Can We Live Longer? Physicist’s Breakthrough Discovery in Genetic Protective Layer

Researchers have discovered a new structure of telomeric DNA with the aid of physics and a tiny magnet Discovery in Genetic Protective Layer. Telomeres are seen by many scientists as the key to living longer.

Can We Live Longer Physicist’s Breakthrough Discovery in Genetic Protective Layer

Researchers have discovered a new structure of telomeric DNA with the aid of physics and a tiny magnet. Telomeres are seen by many scientists as the key to living longer. They protect genes from damage but get a bit shorter each time a cell divides. Genetic Protective Layer, If they become too short, the cell dies. This breakthrough discovery will help us understand aging and disease. When you hear DNA mentioned, physics is usually not the first scientific discipline that springs to mind. However, John van Noort from the Leiden Institute of Physics (LION) in the Netherlands is one of the scientists who found the new DNA structure. As a biophysicist, he uses methods from physics for biological experiments. This also caught the attention of biologists from Nanyan Technological University in Singapore, who asked him to help study the DNA structure of telomeres. They published the results on September 14 in the scientific journal Nature. Because the DNA between the telomeres is two meters long, it has to be folded to fit in a cell.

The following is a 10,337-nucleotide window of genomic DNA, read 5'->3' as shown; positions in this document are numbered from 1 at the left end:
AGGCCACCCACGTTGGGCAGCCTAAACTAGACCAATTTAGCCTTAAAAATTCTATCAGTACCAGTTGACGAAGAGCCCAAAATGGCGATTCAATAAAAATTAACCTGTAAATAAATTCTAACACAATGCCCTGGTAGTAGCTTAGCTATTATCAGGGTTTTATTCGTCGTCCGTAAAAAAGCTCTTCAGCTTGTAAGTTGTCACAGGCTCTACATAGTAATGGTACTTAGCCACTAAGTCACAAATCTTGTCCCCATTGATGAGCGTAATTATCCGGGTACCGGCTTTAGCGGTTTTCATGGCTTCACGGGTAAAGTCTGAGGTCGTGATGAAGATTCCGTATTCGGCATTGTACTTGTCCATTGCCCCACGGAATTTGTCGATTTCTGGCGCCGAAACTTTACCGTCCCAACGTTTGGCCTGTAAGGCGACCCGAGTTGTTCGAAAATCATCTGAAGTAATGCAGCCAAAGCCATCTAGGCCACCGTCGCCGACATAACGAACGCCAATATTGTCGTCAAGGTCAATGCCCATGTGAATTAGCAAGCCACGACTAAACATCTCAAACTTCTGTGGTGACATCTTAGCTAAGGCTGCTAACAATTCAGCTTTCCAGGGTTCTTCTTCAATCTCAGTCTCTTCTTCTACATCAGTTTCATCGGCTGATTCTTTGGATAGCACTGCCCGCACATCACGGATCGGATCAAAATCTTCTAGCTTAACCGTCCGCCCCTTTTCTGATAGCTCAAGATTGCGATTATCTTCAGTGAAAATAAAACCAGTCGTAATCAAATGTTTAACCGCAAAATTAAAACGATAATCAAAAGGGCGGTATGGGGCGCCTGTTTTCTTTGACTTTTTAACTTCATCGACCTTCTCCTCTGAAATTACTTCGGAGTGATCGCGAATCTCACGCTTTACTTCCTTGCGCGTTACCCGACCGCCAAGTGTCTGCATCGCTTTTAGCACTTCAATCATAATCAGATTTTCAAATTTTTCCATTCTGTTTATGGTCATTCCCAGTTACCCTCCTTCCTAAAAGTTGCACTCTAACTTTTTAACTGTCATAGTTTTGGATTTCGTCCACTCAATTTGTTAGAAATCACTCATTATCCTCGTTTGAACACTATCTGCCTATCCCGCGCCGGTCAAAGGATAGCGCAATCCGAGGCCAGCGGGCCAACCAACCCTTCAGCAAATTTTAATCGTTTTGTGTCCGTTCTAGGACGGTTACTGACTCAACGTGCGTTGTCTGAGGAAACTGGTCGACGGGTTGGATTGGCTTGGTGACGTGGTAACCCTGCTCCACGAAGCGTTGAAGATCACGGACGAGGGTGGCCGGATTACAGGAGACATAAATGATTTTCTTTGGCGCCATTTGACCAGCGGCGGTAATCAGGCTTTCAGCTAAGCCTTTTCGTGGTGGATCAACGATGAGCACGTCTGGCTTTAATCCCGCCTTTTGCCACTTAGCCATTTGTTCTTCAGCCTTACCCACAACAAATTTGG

This is achieved by wrapping the DNA around packages of proteins. Together, the DNA and proteins are known as a nucleosome. These are arranged into something similar to a string of beads, with a nucleosome, a piece of free (or unbound) DNA, a nucleosome, and so on. Genetic Protective Layer, This string of beads then folds up even more. How it does so depends on the length of the DNA between the nucleosomes, the beads on the string. Two structures that occur after folding were already known. In one of them, two adjacent beads stick together and free DNA hangs in between (figure 2A). If the piece of DNA between the beads is shorter, the adjacent beads do not manage to stick together. Then two stacks form alongside each other (figure 2B). In their study, Van Noort and colleagues discovered another telomere structure. Here the nucleosomes are much closer together, so there is no longer any free DNA between the beads. This ultimately creates one big helix, or spiral, of DNA (figure 2C).

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